For many of us, getting healthy, fit, and happy is a major priority for 2019. But, with so much attention paid to quick weight loss and fitness fads, it’s easy to forget that being healthy goes way beyond physical fitness.
In fact, according to the National Institute of Health, taking on an integrative (or holistic) approach to health is especially effective. The mind, body, spirit, and social aspects of our lives are interconnected, and each have the power to impact our wellness.
For leaders, it’s especially important to make health and well-being a priority. In recent years, we’ve heard from CEOs and business leaders who look to mindfulness and dedicated wellness rituals to help them live their best lives–and empower themselves to be the change agents needed to move their organizations forward.
Arianna Huffington, founder of the wellness site Thrive Global and HuffPost, is a serious advocate of the mid-afternoon nap, a revitalizing ritual she says makes her successful, while Jeff Weiner, CEO of LinkedIn, turns to meditation app HeadSpace to center himself.
And, what’s good for CEOs is good for everyone; companies are increasingly looking to put wellness and mindfulness front and center. At Thrive Global, employees make use of nap pods, at Zappos, teams schedule activity-based excursions like golf lessons or laser tag, and at Delos’s new headquarters in New York City, 51 sensors give real time readings of the air quality in the office.
As Danielle Lucido, Affiliate Network Director at Linkage, Inc., explains, “the last true frontier for humanity is the exploration of the mind-body connection”. We sat down with Danielle to learn more about mindfulness and how we can apply wellness best practices in the new year.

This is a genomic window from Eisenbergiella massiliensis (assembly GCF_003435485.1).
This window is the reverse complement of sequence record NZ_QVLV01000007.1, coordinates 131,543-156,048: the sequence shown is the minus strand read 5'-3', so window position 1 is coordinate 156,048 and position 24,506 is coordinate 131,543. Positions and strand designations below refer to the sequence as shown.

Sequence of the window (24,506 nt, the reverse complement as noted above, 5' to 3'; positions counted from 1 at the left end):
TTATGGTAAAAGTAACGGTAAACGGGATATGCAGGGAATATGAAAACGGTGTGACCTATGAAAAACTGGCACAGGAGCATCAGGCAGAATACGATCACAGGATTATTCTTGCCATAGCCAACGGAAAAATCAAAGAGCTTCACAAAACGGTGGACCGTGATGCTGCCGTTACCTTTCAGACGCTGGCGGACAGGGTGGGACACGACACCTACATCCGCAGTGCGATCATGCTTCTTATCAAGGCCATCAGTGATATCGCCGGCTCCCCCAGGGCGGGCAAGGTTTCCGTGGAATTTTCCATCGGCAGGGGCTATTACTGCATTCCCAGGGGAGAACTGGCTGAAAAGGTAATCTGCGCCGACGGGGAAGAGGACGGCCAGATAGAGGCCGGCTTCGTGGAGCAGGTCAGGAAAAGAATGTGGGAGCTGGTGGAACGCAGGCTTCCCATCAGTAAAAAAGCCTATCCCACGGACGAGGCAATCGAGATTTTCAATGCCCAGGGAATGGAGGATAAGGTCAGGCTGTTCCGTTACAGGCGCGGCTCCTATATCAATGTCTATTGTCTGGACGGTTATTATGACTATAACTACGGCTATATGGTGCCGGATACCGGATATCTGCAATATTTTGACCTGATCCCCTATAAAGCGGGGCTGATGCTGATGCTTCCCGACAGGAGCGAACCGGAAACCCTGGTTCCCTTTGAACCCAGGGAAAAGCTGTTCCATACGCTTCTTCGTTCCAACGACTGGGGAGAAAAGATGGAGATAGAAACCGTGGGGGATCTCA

How can meditation and mindfulness help us become more effective leaders?
“Effective leadership requires us to solve complex problems, maximize resources, create inspiring visions, and ignite change. However, in today’s fast-paced world, how can we possibly think clearly if we are being pulled in a myriad of directions–overstressed, overworked, and overtired?
Meditation and mindfulness are practices that allow us to calmly, compassionately, and confidently take back control over external and internal distractions. We must learn how to become the “master of our own minds,” so to speak, so it puts us back in the driver’s seat to be less reactive and more proactive.”
What is the impact of increased mindfulness?
“Mindfulness improves our overall cognitive function, reducing stress, anxiety, and depression–just to name a few. These changes all translate to improving our critical functions as leaders, including better decision making, being present, as well as the ability to be more innovative and creative. Being mindful even boosts our immune systems, so we don’t miss as much time away from the office.”
Why is focusing on wellness so important?
“Well, we now know that 95% of who we are by the time we are 35 is a memorized set of behaviors, emotional reactions, unconscious habits, and hardwired attitudes that function like a computer program.
Practicing mindfulness or meditation can help us directly address our Inner Critic in powerful ways, including elevating our “self-awareness thermometer”. Through mindfulness, we can “tune” into our bodies quicker and notice the factors that could be triggering us. This level of self-awareness allows us to press pause, get curious, and re-frame how we wish to show up.”
How does mindfulness help us problem solve?